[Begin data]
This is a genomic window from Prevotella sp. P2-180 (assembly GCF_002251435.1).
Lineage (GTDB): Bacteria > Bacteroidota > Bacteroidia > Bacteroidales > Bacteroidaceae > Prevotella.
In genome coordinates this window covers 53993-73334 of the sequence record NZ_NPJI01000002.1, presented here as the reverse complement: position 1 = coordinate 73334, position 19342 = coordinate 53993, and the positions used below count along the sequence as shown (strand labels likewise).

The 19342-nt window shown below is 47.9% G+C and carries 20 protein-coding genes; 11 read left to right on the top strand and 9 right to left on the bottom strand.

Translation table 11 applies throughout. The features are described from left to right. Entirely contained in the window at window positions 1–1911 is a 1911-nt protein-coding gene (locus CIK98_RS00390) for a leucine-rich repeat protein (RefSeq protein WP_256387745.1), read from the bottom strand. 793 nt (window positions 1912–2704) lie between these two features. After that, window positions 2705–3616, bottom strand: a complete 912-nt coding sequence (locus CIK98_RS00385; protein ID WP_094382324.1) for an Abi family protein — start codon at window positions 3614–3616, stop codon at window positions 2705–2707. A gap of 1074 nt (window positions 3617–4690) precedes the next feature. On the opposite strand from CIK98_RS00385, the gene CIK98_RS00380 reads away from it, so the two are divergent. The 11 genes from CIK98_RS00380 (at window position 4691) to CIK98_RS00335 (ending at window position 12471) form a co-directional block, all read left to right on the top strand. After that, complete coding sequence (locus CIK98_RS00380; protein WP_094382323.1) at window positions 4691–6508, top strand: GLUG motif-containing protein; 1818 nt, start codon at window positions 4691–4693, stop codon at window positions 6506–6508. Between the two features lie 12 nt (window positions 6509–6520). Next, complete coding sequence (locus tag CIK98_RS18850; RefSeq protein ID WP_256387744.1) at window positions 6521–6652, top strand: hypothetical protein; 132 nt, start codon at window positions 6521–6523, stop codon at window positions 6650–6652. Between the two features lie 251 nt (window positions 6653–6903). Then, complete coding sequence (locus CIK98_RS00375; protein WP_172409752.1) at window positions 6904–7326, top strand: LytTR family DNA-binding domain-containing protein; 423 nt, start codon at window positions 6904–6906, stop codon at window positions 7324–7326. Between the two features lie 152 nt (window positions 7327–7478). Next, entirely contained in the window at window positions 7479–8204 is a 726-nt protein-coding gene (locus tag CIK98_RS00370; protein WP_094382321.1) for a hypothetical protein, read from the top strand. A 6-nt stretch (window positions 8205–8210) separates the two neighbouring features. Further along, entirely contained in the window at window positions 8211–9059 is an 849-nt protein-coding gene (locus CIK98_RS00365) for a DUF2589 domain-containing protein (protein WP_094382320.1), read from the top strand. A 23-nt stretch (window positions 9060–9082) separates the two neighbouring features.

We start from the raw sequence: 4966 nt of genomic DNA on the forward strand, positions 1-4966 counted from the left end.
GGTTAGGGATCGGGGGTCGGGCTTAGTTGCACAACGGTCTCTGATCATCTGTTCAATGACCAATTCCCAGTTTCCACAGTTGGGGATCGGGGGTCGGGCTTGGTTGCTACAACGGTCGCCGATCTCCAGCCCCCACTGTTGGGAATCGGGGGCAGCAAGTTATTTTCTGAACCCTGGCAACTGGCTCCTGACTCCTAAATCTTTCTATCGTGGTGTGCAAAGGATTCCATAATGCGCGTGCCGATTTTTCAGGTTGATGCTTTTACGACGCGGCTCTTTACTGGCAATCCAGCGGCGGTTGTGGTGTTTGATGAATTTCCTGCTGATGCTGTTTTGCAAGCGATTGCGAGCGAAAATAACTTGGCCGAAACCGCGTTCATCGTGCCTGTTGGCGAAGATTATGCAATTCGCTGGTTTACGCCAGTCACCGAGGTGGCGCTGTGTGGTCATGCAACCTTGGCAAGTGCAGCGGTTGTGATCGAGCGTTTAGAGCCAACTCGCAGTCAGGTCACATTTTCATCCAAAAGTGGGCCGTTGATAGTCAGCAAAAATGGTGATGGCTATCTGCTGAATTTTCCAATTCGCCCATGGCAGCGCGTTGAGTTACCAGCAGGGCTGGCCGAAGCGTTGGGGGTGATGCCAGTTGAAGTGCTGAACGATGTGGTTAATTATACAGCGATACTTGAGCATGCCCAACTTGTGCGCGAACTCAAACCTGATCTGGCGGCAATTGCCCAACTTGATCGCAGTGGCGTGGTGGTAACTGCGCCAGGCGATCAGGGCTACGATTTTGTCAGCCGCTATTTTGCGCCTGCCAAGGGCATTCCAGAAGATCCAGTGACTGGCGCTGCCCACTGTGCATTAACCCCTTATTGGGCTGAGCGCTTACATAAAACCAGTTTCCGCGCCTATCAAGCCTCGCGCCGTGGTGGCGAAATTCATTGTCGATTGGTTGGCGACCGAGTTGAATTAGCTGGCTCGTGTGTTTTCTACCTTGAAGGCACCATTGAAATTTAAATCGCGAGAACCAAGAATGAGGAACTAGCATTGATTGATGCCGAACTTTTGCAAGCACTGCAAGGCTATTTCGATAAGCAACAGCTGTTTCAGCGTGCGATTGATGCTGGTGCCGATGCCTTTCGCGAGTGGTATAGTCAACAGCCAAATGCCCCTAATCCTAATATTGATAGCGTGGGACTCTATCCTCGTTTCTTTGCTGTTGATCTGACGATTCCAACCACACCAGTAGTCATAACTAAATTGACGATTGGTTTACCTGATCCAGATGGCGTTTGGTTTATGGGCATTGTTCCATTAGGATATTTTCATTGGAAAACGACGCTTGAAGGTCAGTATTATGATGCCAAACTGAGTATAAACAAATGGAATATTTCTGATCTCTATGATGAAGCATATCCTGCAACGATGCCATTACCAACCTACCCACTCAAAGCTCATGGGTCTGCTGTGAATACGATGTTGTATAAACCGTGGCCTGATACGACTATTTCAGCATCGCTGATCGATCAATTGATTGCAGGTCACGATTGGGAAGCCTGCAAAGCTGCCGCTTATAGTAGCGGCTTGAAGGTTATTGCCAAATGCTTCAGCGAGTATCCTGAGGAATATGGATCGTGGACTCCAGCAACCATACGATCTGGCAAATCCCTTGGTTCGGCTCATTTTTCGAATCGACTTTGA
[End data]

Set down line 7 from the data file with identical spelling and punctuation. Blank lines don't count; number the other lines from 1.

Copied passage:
GGTTAGGGATCGGGGGTCGGGCTTAGTTGCACAACGGTCTCTGATCATCTGTTCAATGACCAATTCCCAGTTTCCACAGTTGGGGATCGGGGGTCGGGCTTGGTTGCTACAACGGTCGCCGATCTCCAGCCCCCACTGTTGGGAATCGGGGGCAGCAAGTTATTTTCTGAACCCTGGCAACTGGCTCCTGACTCCTAAATCTTTCTATCGTGGTGTGCAAAGGATTCCATAATGCGCGTGCCGATTTTTCAGGTTGATGCTTTTACGACGCGGCTCTTTACTGGCAATCCAGCGGCGGTTGTGGTGTTTGATGAATTTCCTGCTGATGCTGTTTTGCAAGCGATTGCGAGCGAAAATAACTTGGCCGAAACCGCGTTCATCGTGCCTGTTGGCGAAGATTATGCAATTCGCTGGTTTACGCCAGTCACCGAGGTGGCGCTGTGTGGTCATGCAACCTTGGCAAGTGCAGCGGTTGTGATCGAGCGTTTAGAGCCAACTCGCAGTCAGGTCACATTTTCATCCAAAAGTGGGCCGTTGATAGTCAGCAAAAATGGTGATGGCTATCTGCTGAATTTTCCAATTCGCCCATGGCAGCGCGTTGAGTTACCAGCAGGGCTGGCCGAAGCGTTGGGGGTGATGCCAGTTGAAGTGCTGAACGATGTGGTTAATTATACAGCGATACTTGAGCATGCCCAACTTGTGCGCGAACTCAAACCTGATCTGGCGGCAATTGCCCAACTTGATCGCAGTGGCGTGGTGGTAACTGCGCCAGGCGATCAGGGCTACGATTTTGTCAGCCGCTATTTTGCGCCTGCCAAGGGCATTCCAGAAGATCCAGTGACTGGCGCTGCCCACTGTGCATTAACCCCTTATTGGGCTGAGCGCTTACATAAAACCAGTTTCCGCGCCTATCAAGCCTCGCGCCGTGGTGGCGAAATTCATTGTCGATTGGTTGGCGACCGAGTTGAATTAGCTGGCTCGTGTGTTTTCTACCTTGAAGGCACCATTGAAATTTAAATCGCGAGAACCAAGAATGAGGAACTAGCATTGATTGATGCCGAACTTTTGCAAGCACTGCAAGGCTATTTCGATAAGCAACAGCTGTTTCAGCGTGCGATTGATGCTGGTGCCGATGCCTTTCGCGAGTGGTATAGTCAACAGCCAAATGCCCCTAATCCTAATATTGATAGCGTGGGACTCTATCCTCGTTTCTTTGCTGTTGATCTGACGATTCCAACCACACCAGTAGTCATAACTAAATTGACGATTGGTTTACCTGATCCAGATGGCGTTTGGTTTATGGGCATTGTTCCATTAGGATATTTTCATTGGAAAACGACGCTTGAAGGTCAGTATTATGATGCCAAACTGAGTATAAACAAATGGAATATTTCTGATCTCTATGATGAAGCATATCCTGCAACGATGCCATTACCAACCTACCCACTCAAAGCTCATGGGTCTGCTGTGAATACGATGTTGTATAAACCGTGGCCTGATACGACTATTTCAGCATCGCTGATCGATCAATTGATTGCAGGTCACGATTGGGAAGCCTGCAAAGCTGCCGCTTATAGTAGCGGCTTGAAGGTTATTGCCAAATGCTTCAGCGAGTATCCTGAGGAATATGGATCGTGGACTCCAGCAACCATACGATCTGGCAAATCCCTTGGTTCGGCTCATTTTTCGAATCGACTTTGA